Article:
Nor hours, days, months, which are the rags of time.
               Thy beams, so reverend and strong
               Why shouldst thou think?
I could eclipse and cloud them with a wink,
But that I would not lose her sight so long;
               If her eyes have not blinded thine,
               Look, and tomorrow late, tell me,
         Whether both th’ Indias of spice and mine
         Be where thou leftst them, or lie here with me.
Ask for those kings whom thou saw’st yesterday,
And thou shalt hear, All here in one bed lay.
               She’s all states, and all princes, I,
               Nothing else is.
Princes do but play us; compared to this,
All honor’s mimic, all wealth alchemy.
               Thou, sun, art half as happy as we,
               In that the world’s contracted thus.
         Thine age asks ease, and since thy duties be
         To warm the world, that’s done in warming us.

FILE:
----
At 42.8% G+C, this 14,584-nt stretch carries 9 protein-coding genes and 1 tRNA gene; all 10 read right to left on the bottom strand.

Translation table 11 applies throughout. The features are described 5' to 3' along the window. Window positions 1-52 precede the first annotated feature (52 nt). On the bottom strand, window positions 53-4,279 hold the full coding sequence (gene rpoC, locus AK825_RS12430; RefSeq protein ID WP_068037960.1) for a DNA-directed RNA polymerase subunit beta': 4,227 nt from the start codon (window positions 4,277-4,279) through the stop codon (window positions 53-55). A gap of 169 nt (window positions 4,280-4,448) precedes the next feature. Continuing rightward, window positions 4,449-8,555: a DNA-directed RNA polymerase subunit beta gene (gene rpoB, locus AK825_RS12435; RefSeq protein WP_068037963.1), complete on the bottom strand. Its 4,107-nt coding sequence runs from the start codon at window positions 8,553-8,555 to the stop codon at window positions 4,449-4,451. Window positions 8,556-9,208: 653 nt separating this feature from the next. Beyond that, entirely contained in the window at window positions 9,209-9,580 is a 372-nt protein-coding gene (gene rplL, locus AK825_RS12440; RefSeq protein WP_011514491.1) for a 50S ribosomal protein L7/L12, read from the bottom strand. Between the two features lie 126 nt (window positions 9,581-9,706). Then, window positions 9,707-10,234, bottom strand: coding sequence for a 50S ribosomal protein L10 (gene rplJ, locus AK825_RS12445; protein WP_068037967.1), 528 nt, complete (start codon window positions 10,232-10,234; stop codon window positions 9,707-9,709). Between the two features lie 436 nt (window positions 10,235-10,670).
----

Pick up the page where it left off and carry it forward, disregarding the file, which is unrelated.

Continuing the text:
Shine here to us, and thou art everywhere;
This bed thy center is, these walls, thy sphere.
John Donne, The Sun Rising (1572 – 1631)

 

 

2 Comments

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  1. I particularly love no. 13 – it’s such a good tip, and when I manage it makes me far more aware of how I’m treating myself. We tend to think the harder we push the harder we’ll go (to sleep or anywhere else!) but actually the more tension we lay on ourselves the less energy we have left for tackling a problem. Hope you’re sleeping better these days – perchance to dream!

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    • Hey Kirsten, thanks for your comment! I can’t remember who first told me to try that, but I find it so helpful sometimes. Maybe it was that Jess Glynne song. I think I am, you know. At least, as well as one can in exam season! Sweet Dreams!

      Like